Confidentiality is important for people in therapy to be able to form a trusting relationship with their therapist. Confidentiality is also important legally because it protects the person in therapy and the therapist in circumstances where they may find themselves in a court of law. Below, several therapists explain confidentiality as it pertains to couples therapy and couples that file for divorce:
Jeffrey Kaplan, MA, LMFT: Therapists who are licensed in their state to do couples therapeutic work must follow a canon of ethics that is strictly laid out as a part of their licensure. This includes Licensed Marriage and Family Therapists (LMFTs), Licensed Clinical Social Workers (LCSWs), psychologists, psychiatrists, and Licensed Mental Health Counselors (LMHCs).
The only exception to the legal statute of confidentiality is in regard to health risks to oneself or anyone else. Typical examples include thoughts of suicide or child abuse. Licensed individuals are mandated reporters, and are required to break confidentiality if these issues are presented in session.
However, while this question has legal ramifications, ultimately it regards what information is kept secret in session. Working with couples and families has this particular drawback: whatever you say in session is not kept confidential from your spouse, if they are also in the room listening to it. It is for this reason that many therapists seeing couples will not see them individually, or describe specific things which they will not agree to keep secret, including any infidelity or affairs. Again, this also regards confidentiality with respect to suicide, homicide, child abuse, or anything else which describes a specific intent to injure self or others.
Ruth Hoffman Cooper, MFT: Theoretically, yes, but only under rather unusual circumstances. First off, you can get a no-fault divorce in all fifty states, so it doesn’t matter why the couple is getting divorced—they just state “irreconcilable differences” and divvy up their assets and debts, so usually a therapist’s records would be totally unnecessary.Secondly, what each of you talk about is legally privileged information, and each of you holds the privilege for the information about you. If one of you hires a lawyer and that lawyer contacts the therapist, asking to depose the therapist, or asking for records, the therapist has a legal requirement to refuse. The therapist would then contact both of you and ask if you each want to consent to permit the therapist to disclose your information. That consent would have to be provided formally, in writing, on a specific form, in clear language. If you deny the request, then the therapist can only share information with the court if they are ordered to do so by a judge. Even then, the therapist can state that he or she feels it would be damaging to the client(s), and request to not have to disclose confidential information, or to limit the disclosure in some way.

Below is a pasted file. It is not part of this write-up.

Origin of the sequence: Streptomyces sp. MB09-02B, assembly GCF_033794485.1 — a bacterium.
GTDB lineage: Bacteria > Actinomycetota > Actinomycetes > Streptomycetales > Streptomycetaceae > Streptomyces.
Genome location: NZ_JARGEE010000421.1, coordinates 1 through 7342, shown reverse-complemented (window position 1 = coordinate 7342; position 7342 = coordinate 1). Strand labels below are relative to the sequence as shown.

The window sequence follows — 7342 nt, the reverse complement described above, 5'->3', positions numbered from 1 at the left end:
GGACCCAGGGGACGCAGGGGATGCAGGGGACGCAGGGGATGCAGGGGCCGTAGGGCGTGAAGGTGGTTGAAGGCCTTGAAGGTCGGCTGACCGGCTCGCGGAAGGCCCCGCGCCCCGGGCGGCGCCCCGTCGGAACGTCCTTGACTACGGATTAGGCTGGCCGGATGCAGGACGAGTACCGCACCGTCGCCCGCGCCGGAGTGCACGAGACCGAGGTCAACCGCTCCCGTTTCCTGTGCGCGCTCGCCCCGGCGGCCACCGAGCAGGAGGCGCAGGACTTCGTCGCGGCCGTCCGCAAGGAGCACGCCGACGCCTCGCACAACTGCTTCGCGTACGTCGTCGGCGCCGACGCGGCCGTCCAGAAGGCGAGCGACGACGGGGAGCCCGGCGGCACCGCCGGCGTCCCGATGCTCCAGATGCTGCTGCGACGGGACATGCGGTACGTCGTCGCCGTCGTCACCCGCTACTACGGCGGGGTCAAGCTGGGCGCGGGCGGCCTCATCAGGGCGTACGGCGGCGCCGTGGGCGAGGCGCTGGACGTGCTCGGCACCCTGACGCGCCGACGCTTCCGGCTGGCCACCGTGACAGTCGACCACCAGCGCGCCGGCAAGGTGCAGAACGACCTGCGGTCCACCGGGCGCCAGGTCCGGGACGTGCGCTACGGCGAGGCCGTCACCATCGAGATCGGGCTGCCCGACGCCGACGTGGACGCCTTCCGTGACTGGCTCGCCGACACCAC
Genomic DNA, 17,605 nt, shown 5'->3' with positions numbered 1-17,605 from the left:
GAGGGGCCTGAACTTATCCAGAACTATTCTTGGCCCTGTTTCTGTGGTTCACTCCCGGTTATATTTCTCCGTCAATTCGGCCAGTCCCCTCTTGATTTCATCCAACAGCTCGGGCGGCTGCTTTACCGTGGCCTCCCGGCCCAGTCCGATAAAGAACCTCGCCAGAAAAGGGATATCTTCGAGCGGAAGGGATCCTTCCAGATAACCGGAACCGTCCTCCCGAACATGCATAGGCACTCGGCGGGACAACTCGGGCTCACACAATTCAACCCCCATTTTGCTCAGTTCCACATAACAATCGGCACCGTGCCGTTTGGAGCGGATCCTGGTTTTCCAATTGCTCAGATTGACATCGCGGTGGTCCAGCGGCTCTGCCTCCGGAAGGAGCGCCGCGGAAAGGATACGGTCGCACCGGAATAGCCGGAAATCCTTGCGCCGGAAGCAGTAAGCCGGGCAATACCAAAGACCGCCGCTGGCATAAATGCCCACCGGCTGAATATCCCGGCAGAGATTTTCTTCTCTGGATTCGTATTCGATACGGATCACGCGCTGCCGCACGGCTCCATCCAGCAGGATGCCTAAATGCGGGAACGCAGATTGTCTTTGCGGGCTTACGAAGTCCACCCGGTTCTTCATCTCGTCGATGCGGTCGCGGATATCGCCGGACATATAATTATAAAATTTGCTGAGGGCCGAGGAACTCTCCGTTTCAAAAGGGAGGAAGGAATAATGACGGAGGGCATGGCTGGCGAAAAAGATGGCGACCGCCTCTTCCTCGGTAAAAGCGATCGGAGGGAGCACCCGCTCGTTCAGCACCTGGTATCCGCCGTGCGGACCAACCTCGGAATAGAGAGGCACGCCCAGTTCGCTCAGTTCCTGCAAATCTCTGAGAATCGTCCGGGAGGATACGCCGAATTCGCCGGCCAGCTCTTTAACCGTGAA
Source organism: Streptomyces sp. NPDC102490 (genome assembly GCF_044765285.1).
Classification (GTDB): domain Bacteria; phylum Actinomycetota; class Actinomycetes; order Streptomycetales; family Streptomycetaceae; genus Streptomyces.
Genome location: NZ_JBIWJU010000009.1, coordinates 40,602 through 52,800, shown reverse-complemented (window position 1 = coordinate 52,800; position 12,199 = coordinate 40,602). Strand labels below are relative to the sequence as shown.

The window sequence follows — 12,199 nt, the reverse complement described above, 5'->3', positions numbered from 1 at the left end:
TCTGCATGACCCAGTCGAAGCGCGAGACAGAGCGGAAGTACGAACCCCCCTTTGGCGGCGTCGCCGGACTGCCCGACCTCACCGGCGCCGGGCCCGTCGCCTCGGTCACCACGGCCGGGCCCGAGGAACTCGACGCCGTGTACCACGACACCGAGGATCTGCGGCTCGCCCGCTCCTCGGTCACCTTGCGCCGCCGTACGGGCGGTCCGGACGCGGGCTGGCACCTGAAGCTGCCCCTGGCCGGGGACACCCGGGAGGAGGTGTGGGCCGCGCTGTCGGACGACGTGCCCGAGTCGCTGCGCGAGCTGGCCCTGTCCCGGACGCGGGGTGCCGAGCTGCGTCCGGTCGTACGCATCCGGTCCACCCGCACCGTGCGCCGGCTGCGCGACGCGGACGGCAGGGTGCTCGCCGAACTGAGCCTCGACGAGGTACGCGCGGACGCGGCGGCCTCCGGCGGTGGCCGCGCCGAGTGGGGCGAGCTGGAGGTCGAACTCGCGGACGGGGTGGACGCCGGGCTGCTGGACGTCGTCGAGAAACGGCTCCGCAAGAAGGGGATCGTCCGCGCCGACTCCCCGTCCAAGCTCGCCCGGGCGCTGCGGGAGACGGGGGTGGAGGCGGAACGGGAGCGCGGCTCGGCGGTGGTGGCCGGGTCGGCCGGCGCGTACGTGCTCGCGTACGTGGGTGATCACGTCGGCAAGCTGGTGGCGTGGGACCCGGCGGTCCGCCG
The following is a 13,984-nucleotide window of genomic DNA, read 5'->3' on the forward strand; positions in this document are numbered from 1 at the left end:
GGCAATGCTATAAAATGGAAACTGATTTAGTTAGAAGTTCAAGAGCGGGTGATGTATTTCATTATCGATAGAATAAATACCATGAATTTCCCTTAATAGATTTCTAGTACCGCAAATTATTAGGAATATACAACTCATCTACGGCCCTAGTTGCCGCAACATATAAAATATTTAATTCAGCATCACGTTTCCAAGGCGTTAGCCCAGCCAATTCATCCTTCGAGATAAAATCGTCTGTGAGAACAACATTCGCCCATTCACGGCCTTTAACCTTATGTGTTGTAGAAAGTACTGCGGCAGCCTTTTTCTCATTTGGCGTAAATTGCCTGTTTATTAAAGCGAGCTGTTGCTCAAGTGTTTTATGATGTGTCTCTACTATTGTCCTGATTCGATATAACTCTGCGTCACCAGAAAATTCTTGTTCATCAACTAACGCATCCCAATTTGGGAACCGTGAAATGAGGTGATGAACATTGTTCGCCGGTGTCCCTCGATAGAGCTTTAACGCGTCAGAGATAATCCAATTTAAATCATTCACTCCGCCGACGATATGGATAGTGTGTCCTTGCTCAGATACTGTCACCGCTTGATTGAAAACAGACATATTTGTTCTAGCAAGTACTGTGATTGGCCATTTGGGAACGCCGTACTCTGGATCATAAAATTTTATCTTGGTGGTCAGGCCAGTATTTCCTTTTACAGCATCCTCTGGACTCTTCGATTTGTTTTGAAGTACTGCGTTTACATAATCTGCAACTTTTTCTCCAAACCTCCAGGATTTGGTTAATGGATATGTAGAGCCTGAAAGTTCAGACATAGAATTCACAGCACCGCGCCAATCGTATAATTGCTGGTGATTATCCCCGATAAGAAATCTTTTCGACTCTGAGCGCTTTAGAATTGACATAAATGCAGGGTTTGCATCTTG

If you are expecting a legal battle before you start therapy, perhaps because of custody issues, by all means let the therapist know in advance. The therapist will use extra care with what is put into the case notes, so that they are as factual and clear as possible.
Amy Winchester, MA, LPC: Legal issues vary by state, so it’s always best to seek legal advice from someone qualified that practices in the state where you live. Generally speaking, though, licensed therapists operate under statutes that require them to keep the information you discuss in therapy confidential (meaning that it cannot be disclosed to anyone else), with certain limited exceptions including instances where a person in therapy is a potential harm to themselves or to another person or people.If a client grants permission for these records to be made a part of legal proceedings, then the therapist can share any information they have. Couples therapy is similar, however, both people must grant permission for information to be shared. If one of the parties does not grant permission, the therapist is obligated to maintain confidentiality.
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